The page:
The speaker fights against the reality of her body and the needs of its own by starving it and purging the food that she does eat. Anorexia is identified not only as a hatred of the female body but also as a violent desire to annihilate it: “I am starved and curveless. / I am skin and bone. / She has learned her lesson.” Even though “I” and “she” are the same person, the speaker associates the “I” with the person she wants to be -- a self-controlled, obedient, and sinless woman. In the reversal of the myth of origins in which Eve is condemned for having eaten the apple, the anorexic speaker, “[t]hin as a rib,” punishes herself with starvation (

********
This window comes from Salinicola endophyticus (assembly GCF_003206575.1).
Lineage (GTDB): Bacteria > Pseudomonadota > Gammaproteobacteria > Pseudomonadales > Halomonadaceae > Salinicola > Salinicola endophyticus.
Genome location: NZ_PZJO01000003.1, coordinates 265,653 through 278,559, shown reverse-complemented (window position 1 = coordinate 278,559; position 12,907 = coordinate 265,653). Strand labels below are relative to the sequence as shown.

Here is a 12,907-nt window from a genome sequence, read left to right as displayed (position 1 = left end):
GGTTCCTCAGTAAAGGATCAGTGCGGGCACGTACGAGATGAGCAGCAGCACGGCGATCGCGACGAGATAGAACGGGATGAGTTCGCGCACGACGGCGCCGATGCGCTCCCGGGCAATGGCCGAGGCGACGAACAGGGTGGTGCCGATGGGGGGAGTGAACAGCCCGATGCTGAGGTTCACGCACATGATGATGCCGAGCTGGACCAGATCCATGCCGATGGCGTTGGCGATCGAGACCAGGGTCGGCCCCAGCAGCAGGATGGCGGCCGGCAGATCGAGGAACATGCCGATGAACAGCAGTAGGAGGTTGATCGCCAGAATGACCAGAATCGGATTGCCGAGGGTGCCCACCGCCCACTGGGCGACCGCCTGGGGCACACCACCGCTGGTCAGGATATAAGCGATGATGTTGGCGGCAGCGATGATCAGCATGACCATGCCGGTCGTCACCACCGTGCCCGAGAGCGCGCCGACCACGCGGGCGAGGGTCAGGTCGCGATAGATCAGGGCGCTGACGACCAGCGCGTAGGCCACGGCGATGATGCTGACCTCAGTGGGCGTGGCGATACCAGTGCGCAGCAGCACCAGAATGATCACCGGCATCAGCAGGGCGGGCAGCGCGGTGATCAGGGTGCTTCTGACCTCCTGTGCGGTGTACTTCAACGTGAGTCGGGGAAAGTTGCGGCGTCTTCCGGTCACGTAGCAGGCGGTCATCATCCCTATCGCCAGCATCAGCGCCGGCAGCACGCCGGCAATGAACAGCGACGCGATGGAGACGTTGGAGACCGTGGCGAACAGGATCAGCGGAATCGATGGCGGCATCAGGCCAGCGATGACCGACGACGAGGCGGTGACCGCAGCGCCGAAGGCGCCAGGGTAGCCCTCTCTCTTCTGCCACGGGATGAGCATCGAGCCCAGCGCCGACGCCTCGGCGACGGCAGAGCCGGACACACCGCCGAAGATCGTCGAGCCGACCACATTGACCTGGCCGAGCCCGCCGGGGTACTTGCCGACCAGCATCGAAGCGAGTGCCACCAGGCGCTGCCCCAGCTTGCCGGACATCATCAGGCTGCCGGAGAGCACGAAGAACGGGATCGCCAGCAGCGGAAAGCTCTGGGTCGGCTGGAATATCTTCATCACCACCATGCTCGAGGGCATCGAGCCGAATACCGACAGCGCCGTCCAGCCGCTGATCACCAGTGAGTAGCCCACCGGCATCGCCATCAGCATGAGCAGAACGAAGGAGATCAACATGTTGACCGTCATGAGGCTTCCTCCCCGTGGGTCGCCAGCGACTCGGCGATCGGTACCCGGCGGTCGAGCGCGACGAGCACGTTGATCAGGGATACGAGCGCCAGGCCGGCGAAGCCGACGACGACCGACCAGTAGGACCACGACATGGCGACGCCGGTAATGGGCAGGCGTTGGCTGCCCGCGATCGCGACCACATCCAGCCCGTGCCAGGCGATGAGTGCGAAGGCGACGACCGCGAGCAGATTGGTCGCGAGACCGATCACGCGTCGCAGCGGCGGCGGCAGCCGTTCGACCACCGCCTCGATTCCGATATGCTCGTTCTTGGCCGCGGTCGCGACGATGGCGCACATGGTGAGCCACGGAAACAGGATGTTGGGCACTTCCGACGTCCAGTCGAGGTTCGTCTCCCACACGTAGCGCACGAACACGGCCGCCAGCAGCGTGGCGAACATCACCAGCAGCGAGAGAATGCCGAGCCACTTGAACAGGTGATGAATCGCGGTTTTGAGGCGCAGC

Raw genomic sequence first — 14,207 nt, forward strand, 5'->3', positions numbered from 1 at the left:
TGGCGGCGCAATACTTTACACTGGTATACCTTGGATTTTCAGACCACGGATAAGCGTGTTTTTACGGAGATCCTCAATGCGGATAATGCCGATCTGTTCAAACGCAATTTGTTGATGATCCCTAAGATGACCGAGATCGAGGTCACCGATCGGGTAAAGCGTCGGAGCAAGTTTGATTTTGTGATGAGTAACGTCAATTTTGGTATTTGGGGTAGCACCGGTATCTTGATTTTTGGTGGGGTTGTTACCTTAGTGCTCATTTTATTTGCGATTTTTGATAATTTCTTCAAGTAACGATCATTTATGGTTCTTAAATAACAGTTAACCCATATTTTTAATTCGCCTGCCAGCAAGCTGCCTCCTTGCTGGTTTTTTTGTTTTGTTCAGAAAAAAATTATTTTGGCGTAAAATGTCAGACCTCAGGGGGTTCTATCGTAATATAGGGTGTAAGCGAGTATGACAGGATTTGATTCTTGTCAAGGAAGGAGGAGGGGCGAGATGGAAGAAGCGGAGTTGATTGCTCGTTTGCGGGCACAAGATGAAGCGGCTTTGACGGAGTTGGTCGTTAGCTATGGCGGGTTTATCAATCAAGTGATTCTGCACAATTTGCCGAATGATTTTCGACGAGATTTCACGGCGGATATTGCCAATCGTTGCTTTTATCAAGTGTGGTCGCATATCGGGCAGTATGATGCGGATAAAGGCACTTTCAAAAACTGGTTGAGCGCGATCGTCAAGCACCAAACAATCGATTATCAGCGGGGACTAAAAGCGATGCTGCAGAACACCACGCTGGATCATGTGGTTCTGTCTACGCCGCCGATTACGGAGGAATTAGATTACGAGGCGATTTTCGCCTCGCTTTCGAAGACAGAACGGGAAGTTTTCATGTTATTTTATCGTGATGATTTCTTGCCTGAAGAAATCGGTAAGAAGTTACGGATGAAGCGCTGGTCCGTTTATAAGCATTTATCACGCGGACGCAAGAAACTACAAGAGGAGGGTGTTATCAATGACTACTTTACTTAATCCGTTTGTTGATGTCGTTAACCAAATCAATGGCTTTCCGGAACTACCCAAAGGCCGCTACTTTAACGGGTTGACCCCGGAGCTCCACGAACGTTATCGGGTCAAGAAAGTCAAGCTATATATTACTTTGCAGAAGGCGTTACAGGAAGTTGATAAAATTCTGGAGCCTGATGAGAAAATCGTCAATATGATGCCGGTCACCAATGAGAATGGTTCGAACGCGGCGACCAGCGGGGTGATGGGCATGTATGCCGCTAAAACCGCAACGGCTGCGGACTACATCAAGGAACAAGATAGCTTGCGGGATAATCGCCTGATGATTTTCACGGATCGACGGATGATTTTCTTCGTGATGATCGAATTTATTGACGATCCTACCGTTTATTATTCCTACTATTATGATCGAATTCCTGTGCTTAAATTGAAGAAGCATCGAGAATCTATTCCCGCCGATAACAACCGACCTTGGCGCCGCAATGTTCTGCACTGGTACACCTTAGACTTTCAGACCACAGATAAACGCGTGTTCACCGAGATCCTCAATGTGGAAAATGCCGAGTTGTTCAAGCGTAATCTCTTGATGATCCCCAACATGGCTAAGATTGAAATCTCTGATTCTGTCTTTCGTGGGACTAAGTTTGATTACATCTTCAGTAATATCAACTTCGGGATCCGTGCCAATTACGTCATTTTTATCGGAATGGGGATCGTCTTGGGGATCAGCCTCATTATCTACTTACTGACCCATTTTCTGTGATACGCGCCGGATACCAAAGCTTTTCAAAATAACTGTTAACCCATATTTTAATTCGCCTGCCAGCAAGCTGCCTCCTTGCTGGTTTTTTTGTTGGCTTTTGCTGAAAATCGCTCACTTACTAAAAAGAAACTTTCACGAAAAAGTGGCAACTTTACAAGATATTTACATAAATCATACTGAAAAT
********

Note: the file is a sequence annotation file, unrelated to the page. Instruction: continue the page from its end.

Subverting the female bodily form into the deformed figure, the speaker desires “a sensuous enclosure,” Adam’s body where she can grow “angular and holy” in “only a few more days.” For the speaker, “sinless” is equated with “foodless.” To please a ghostly unnamed presence, the anorexic speaker must become thin, so thin that she can return to the biological origin of the maternal body, imagined here paradoxically as male: “I will slip / back into him again / as if I had never been away.” However, as the final stanzas unfold, the speaker aims to reverse the “fall” from the grace of male body into a pre-anorexic female body of “python needs,” “hips,” “breasts,” “lips,” and “sweat and fat and greed.” That is to say, the anorexic speaker not only wishes to revert this “fall” but also to forget it, to erase from memory as from existence its lists of disembodied fragments. Thus, inclined to examine carefully the anorexic points of view, Boland places the anorexic at the center of private female experience. In so doing, Boland interrogates the depiction of anorexia from the inside of the victim’s mind, revealing how the conformity to patriarchal ideal of women as beautiful objects for male desire leads to self-inflicted torture. Further, as Allen- Randolph argues, on the level of language and metaphor, the anorexic ‘fall’ away from the female body, into a narrative of origin beginning and ending in the male body, becomes a model for the woman writing, representing herself within a masculine discourse (53). Boland’s “Anorexic” implies the danger, undesirability, and even tragedy, of women poets and otherwise, recognizing their “small space” or finding their bearings in a male-dominated system of representations.